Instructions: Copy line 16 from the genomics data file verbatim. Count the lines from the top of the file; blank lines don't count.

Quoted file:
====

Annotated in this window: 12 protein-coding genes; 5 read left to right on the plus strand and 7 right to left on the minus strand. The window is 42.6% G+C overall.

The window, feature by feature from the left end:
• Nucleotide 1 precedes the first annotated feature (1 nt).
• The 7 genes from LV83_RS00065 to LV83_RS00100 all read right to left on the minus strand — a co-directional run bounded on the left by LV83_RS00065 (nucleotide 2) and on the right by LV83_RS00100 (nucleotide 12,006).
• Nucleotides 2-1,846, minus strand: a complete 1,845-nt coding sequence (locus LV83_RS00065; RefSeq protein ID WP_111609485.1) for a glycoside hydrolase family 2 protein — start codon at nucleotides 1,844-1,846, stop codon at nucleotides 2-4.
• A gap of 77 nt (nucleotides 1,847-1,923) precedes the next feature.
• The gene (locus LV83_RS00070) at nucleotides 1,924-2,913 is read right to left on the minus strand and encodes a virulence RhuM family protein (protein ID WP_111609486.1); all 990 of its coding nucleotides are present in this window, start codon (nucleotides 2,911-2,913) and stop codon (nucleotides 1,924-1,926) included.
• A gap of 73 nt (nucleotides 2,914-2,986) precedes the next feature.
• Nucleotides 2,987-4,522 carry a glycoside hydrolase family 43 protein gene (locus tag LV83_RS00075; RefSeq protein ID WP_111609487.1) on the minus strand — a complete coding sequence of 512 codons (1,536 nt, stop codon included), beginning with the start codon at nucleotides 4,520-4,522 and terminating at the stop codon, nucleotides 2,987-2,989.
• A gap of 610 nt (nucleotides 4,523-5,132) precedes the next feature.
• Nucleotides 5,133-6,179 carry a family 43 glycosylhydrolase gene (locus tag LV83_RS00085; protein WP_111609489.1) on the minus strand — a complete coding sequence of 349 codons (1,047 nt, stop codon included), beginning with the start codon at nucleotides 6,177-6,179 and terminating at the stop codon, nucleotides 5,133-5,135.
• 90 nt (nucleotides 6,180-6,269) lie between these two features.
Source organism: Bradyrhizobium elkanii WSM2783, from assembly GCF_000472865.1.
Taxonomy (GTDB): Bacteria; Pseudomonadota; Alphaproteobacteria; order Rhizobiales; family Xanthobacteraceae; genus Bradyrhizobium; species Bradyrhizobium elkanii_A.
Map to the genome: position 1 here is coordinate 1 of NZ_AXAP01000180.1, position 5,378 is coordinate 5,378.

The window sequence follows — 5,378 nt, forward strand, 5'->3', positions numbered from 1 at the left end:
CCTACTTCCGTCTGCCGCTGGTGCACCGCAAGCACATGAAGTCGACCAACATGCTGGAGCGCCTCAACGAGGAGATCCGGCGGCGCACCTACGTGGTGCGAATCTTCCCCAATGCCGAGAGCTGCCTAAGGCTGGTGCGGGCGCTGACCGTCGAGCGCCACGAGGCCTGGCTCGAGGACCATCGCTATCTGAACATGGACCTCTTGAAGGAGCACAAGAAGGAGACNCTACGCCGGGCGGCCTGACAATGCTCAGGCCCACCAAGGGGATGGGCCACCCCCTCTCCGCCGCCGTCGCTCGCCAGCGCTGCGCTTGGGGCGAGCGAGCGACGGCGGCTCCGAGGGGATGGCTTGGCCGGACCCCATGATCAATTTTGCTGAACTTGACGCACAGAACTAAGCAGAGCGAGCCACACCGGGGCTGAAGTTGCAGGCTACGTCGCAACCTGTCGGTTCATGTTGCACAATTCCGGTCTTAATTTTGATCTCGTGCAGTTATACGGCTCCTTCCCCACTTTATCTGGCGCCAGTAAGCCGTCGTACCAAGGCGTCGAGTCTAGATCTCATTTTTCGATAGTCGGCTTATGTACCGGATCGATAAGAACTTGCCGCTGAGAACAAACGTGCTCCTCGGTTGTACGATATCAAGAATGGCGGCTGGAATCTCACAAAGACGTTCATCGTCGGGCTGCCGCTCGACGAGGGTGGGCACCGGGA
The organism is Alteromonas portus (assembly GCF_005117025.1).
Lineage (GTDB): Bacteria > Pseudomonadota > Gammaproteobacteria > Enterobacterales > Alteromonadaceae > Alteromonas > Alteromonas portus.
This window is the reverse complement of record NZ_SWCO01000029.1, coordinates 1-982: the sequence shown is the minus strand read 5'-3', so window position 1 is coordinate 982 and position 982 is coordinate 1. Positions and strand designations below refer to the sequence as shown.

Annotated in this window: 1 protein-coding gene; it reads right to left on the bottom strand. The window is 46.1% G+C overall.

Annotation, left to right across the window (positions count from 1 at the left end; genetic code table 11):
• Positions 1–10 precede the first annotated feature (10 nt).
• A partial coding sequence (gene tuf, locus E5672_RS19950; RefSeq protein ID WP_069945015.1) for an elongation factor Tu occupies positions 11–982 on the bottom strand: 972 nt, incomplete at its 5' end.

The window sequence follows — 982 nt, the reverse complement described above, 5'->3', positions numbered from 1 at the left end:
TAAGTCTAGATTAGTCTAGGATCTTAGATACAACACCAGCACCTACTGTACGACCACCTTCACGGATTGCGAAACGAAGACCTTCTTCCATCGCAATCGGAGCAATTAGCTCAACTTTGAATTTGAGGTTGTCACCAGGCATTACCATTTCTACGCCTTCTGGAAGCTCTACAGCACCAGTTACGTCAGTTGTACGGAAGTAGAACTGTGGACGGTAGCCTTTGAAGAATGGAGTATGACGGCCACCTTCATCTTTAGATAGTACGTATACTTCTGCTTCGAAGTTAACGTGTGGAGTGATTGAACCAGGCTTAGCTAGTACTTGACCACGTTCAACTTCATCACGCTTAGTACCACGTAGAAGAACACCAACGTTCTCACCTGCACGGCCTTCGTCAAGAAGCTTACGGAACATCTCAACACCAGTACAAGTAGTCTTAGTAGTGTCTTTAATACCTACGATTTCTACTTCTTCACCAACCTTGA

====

The window sequence follows — 5,378 nt, forward strand, 5'->3', positions numbered from 1 at the left end: